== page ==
An activist still, Carlos embraces Kaepernick’s stance

It was at a nothing preseason game that Colin Kaepernick took his stand. Or, more accurately, took his seat.

The national anthem played Friday as it always does at Kaepernick’s home park outside San Francisco, the prelude to kickoff. His team stood in a neat line on its side of the field as it always had. As teams everywhere have done forever. Kaepernick sat alone on the bench.

And he’ll continue to sit, he said later, until “there’s significant change and I feel like that flag represents what it’s supposed to represent.”

Back at his south Atlanta metro home, John Carlos heard the news of Kaepernick’s gesture, sensed the firestorm it created and applauded.

“The beat goes on, man,” Carlos told The Atlanta Journal-Constitution on Monday.

“We’re still dealing with issues in society, trying to make it a better society.”

Carlos once co-authored a similar gesture, on a slightly larger stage. And it has occupied an upper shelf in the collection of sporting political statements for nearly a half-century.

It was the Summer Olympics, 1968, Mexico City. Carlos (bronze) and U.S. teammate Tommie Smith (gold) took to the medal stand after the 200-meter dash and, and as that same anthem played, thrust black-gloved fists skyward.

To symbolize poverty in the U.S. black community, the two wore no shoes on the podium. His black shirt obscured the USA on Carlos’ track uniform. Both men referred to their raised arms as a “human rights salute,” not as a black power salute, as was commonly reported at the time. And so was born an everlasting image of the unrest of the 1960s.

Carlos was equally certain that Kaepernick’s stance represented a telling look at the racial mistrust and unrest of 2016, following a series of police shootings of minorities. Same kind of issues, different millennium.

“We’re still just asking for understanding about tolerance and justice for all people,” Carlos said.

The Kaepernick controversy straddles some of the most viscerally emotional topics: race; a perception of justice denied; patriotism; a nation’s most powerful symbols.

“I am not going to stand up to show pride in a flag for a country that oppresses black people and people of color,” Kaepernick said.

Such a view divides people along opposite sides of a molten fault line. Some see it as shallow, misguided and disrespectful. Who does Kaepernick think he is, and why is he interfering with my enjoyment of the game?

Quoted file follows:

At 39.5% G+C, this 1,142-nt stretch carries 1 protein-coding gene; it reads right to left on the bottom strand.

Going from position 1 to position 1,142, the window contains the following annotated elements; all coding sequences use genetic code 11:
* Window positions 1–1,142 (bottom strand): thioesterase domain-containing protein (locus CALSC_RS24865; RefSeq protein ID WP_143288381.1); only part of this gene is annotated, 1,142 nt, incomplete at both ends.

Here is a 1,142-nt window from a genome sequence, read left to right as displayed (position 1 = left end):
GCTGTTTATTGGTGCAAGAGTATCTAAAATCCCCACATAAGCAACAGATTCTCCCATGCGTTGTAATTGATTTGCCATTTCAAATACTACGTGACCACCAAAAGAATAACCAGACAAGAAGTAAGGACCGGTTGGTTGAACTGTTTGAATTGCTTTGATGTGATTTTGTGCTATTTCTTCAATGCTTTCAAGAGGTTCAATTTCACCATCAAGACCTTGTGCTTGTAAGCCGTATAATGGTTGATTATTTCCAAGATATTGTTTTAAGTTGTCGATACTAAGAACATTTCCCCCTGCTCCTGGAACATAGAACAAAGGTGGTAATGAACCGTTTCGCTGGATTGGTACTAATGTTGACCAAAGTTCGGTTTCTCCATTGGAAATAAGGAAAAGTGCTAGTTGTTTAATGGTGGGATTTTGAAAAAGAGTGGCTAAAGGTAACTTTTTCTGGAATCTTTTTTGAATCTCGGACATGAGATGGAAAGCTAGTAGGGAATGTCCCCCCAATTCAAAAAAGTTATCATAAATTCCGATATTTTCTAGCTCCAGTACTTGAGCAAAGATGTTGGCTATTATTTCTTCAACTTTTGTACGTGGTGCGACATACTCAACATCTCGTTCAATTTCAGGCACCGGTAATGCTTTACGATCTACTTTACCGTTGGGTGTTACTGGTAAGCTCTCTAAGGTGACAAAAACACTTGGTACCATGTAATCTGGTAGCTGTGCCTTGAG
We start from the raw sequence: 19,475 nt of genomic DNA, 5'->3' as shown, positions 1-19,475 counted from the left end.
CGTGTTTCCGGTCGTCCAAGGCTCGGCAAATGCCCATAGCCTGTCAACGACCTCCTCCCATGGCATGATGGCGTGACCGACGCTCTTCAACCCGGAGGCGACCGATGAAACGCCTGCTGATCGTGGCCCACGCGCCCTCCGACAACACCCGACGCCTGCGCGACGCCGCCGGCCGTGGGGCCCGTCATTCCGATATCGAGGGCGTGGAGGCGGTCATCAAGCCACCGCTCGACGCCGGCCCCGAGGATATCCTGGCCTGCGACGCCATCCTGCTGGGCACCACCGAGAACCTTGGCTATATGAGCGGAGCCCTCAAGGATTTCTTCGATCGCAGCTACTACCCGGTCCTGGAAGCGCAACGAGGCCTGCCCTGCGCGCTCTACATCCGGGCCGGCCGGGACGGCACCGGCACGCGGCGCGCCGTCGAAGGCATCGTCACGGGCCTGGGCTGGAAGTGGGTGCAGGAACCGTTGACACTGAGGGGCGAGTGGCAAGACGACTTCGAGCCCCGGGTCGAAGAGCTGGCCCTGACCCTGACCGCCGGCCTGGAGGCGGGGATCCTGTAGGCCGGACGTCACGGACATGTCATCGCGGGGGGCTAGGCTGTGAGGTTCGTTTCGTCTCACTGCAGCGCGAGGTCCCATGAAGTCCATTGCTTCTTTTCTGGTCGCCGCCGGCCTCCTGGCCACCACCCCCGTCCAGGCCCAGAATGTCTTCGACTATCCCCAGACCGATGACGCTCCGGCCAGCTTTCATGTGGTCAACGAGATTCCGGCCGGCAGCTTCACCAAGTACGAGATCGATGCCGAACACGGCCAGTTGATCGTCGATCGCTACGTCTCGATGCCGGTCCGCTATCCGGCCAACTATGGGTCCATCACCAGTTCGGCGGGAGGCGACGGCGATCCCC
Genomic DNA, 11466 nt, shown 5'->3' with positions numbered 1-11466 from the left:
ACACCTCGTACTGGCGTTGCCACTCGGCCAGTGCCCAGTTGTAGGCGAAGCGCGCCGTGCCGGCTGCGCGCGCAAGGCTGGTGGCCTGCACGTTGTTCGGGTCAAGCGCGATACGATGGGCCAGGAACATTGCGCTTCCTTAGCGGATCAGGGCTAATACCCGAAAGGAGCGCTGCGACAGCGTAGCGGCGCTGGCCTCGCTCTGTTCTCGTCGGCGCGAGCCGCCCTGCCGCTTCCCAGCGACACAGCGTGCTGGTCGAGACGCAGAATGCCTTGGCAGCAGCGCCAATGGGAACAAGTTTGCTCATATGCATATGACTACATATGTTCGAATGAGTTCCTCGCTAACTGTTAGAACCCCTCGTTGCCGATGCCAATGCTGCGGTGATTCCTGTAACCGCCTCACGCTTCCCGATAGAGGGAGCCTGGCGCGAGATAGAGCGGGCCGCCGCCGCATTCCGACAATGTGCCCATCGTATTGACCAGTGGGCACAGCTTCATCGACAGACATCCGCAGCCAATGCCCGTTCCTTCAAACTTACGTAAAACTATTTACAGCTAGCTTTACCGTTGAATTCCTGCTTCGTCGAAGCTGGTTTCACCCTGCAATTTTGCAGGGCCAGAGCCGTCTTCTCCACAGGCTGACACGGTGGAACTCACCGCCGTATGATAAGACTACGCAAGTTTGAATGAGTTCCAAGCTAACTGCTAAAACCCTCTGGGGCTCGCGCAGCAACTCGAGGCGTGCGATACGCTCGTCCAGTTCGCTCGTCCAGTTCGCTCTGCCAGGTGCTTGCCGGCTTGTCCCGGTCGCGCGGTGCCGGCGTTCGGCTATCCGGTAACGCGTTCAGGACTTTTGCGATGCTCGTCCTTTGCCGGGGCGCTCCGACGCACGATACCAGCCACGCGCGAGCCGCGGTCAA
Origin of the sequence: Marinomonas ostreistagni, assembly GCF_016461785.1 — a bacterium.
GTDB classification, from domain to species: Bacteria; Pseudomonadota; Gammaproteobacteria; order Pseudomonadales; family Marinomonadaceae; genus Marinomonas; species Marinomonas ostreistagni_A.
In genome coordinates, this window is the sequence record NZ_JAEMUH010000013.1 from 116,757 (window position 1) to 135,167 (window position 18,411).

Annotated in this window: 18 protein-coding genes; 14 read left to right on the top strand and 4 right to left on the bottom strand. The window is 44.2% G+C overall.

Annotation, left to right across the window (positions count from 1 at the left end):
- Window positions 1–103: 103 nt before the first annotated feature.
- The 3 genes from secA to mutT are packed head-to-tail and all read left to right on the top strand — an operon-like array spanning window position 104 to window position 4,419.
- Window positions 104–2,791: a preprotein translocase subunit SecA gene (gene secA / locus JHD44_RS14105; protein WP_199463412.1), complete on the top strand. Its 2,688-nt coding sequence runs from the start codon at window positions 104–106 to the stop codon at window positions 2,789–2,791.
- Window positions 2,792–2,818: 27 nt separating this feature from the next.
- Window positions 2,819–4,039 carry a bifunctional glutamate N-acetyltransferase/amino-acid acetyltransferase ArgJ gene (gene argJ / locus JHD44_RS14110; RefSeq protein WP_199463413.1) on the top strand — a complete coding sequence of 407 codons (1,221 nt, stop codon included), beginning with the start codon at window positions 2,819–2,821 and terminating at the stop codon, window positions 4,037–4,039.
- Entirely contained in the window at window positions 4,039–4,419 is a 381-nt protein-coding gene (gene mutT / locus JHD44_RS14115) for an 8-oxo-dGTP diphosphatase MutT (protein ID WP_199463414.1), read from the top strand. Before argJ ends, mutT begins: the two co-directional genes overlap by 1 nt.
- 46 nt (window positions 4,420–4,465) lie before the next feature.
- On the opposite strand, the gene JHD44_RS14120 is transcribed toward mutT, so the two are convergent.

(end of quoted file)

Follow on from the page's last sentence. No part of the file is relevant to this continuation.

Others see it as throwing an uncompromising light on a great wrong. Here is someone using a platform for the brief time he has one (it was Kaepernick's presence on the bench during the game that has caused the most consternation; he was replaced as a starter at mid-season in 2015).

Could there be a question which side of the divide Carlos occupies?

“When you sit back and think about the issues that confronted him, it took a tremendous amount of courage for him to do that,” Carlos said. “I’m aware that he’s aware he has walked into the midst of a storm.”

“I’ve got his back. I support him 1,000 percent.”

You think Kaepernick, experiencing some unpleasant traffic on social media and a few ritual burnings of his expensive jersey, is facing critical fire? In ’68, Carlos and Smith were expelled from the Olympic Village and faced death threats and financial hardships back home. A Time magazine pundit at the time called their protest “a public display of petulance that sparked one of the most unpleasant controversies in Olympic history.”

Time — the measure of passing years, not the magazine — has treated the two of them more kindly, though. There is a statue today of the two men’s Mexico City pose at their alma mater, San Jose State. They are track and field hall of famers. Carlos did work for both the U.S. Olympic Committee and the 1984 Los Angeles Games organizing committee. Having moved to the Atlanta area four years ago to be near his daughter, the 71-year-old Carlos has a biography, a fancy website ( and a calendar spiked with multiple speaking engagements.

How time treats Kaepernick is to be determined. At the moment, all Carlos wants from such a stand is for it to have a portion of the impact his own had in 1968. “If nothing else, it was enough to get people up off their ass and start having conversations and discussions, wondering what would make these individuals step up and do what they did?” he said.

And, today, when the national anthem plays and John Carlos is in the building, what is his own stance?

“I’m American. No ifs, ands or buts about it,” Carlos said. “I’m not going to run from America but I’m not going to close my eyes to the ills of America either. I support the American flag.

“I don’t have to make a statement about the flag, to stand or to sit.”

It is someone else’s turn to stir that particular pot now.